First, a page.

Refuting "China Is Better Because They're Building 100 Airports."Submitted by fightapathy on Wed, 09/14/2011 - 12:08
In the recent video of the Congressional Jobs Committee at http://www.youtube.com/watch?feature=player_embedded&v=Dgpq-... which features Peter Schiff providing excellent testimony, Congressman Cummings (D) remarked on China's intensive infrastructure building, some 9% of its GDP, and complained about America's less than 0.5% investment in new and repaired infrastructure growth.
Reflecting on Rep. Cumming's statements caused me to conclude that the United States and China cannot be compared in this regard. In fact, China cannot be compared to ANY country in the world.
Here are several points to refute the comparison, should you have this discussion with Democrats or Progressives:
1. China has the money to spend on infrastructure. This is the most important point. They have the cash on hand owing to cash in-flow from their export economy.
The United States is broke by contrast. We are an importing country and any money we spend on infrastructure automatically loses a great deal of investment return by the fact there is interest to pay on the total, and inflation makes future maintenance much more expensive.
2. China has no infrastructure, so they need to build from scratch to meet their new and changing needs. China is a third world country. Mr. Cummings noted they are building 100 new airports, but they have hardly any airports.
By contrast, the United States has a mature infrastructure dozens of times larger than China's and does not need to add hundreds of new facilities.
3. The United States does need to maintain existing infrastructre, that is certainly an inevitability. But that is part of the general liability of mature infrastructure and it is dishonest to include maintenance as part of a jobs creation program to stimulate the economy.
4. China has a communist government that is centrally planned and is making big mistakes in managing its economy. Just like the Soviet Union, it is overexpanding its infrastructure in bizarre ways, and may not have the money to maintain it in the future. The perfect example are ghost cities, some 100 of them, centrally planned, and lying idle or empty.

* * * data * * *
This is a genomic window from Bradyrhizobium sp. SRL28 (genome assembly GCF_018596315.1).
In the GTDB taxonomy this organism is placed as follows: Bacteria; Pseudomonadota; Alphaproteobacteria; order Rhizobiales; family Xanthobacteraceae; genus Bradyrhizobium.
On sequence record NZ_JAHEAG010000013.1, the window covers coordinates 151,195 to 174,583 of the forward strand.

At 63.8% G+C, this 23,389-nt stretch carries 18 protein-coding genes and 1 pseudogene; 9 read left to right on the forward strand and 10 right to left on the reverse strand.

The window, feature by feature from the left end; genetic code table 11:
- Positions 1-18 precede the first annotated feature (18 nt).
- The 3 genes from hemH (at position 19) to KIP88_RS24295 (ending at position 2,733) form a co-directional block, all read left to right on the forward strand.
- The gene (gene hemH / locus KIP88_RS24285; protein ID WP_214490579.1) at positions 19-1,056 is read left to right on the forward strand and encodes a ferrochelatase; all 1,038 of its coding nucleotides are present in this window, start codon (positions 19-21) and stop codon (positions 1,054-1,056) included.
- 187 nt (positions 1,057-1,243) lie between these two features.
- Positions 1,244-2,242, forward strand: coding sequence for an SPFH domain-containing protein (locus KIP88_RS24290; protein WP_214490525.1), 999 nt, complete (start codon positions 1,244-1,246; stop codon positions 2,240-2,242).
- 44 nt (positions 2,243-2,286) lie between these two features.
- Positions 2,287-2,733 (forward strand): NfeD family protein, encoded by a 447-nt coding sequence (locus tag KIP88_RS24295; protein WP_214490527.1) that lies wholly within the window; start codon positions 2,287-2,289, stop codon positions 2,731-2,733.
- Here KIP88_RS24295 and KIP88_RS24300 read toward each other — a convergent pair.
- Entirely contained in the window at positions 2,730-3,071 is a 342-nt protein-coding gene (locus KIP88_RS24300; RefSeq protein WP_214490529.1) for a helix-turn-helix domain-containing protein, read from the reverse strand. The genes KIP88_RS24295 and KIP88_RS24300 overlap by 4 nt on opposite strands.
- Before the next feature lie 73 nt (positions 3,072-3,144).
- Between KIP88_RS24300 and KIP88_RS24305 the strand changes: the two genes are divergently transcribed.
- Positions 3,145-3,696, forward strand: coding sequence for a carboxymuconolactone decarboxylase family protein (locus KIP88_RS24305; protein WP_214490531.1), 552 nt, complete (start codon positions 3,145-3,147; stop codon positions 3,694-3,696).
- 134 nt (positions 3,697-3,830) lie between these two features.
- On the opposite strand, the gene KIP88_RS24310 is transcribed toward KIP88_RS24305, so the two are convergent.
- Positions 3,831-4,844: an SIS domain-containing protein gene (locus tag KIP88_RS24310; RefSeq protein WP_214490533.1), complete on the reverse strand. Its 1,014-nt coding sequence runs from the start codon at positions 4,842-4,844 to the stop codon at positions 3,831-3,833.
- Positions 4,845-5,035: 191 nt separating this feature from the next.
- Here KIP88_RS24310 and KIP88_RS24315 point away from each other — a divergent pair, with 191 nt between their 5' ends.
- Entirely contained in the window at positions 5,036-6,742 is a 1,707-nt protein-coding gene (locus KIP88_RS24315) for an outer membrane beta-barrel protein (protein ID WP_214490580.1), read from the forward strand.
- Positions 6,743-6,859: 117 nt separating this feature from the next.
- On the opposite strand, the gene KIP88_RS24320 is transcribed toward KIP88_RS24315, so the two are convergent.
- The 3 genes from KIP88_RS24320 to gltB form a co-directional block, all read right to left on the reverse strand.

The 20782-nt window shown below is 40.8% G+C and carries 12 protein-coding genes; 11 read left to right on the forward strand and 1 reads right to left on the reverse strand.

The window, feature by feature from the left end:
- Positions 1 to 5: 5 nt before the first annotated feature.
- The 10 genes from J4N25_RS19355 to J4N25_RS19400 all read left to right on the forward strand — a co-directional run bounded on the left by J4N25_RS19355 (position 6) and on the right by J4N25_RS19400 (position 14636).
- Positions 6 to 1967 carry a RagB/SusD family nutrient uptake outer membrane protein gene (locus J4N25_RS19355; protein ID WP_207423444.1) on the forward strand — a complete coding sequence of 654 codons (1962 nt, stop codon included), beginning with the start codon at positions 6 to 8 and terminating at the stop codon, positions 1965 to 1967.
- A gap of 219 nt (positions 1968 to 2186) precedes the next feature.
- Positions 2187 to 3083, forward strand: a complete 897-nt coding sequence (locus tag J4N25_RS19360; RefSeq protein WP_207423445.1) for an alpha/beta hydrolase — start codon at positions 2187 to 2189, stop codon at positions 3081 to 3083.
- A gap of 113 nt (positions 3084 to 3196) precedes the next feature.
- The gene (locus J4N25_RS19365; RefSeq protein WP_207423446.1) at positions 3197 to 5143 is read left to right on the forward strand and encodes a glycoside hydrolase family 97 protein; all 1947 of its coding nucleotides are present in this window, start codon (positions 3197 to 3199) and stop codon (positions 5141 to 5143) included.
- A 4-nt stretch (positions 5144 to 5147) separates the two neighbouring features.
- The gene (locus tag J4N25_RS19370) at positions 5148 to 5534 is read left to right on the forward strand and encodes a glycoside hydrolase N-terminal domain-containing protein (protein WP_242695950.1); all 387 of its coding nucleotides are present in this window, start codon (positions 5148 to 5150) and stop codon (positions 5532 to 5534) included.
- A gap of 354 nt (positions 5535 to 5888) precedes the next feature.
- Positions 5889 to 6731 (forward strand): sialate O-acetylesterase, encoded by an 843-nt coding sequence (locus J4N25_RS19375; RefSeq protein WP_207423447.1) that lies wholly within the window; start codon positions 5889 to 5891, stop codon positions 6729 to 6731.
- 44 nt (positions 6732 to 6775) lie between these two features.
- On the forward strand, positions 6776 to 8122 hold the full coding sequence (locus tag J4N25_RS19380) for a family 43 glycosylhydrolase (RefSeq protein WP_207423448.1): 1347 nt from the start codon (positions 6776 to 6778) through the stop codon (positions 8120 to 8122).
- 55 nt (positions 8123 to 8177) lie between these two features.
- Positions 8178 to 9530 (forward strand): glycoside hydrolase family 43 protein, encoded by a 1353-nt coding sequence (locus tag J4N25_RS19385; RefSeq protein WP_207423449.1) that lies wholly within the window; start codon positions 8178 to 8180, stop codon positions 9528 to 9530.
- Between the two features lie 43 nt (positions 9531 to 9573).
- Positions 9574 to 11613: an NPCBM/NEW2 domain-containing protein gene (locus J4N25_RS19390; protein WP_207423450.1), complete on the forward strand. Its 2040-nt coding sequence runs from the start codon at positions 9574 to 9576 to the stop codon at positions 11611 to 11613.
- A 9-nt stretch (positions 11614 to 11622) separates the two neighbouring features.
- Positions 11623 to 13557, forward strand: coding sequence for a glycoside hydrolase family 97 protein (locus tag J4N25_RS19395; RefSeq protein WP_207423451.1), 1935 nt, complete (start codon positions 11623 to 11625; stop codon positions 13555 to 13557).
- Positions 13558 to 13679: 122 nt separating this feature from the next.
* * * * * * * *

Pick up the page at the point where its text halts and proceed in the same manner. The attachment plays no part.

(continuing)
By contrast, the United States has traditionally built infrastructure to meet an existing need. Highways like I-95 were built to relieve traffic on Route 1, and this spurred existing business to expand, and new business to follow. Generally, when infrastructure is centrally planned, "bridges to nowhere" are sometimes built, and there is little economic advantage to offset the additional maintenance burden.
5. China does not have a regulatory problem holding back infrastructure development. A decree from the politburo overrides all restrictions.
By contrast, the United States has such a regulatory dictatorship that none of the 100 airports China's building could be built here. Some may argue that's a good thing, but it conflicts with the arguments for competing with China for infrastructure expansion.
By this list, one can conclude the two cases are impossible to compare. A mature infrastructure has different needs from a young and rising one. I share Rep. Cummings' jealousy of China's vibrance, but the concatonation of circumstances permitting them to do what they're doing is impossible here. It WAS possible in the 1900s until the 1970s. But our nation matured in that period.
Rep. Cummings used an example of his work at Bethlehem Steel when he was young, and how unhealthful it was. But that's the cost of rapid growth.
Safety and health is a luxury affordable for mature post-industrial economies, not for up-and-coming third world nations. If China adopted the regulatory regime of America and Europe, they will grind to a halt and remain a poverty-stricken, unhealthful third world backwater. This is the harsh reality of economies.
And its too bad Democrat progressives cannot understand it.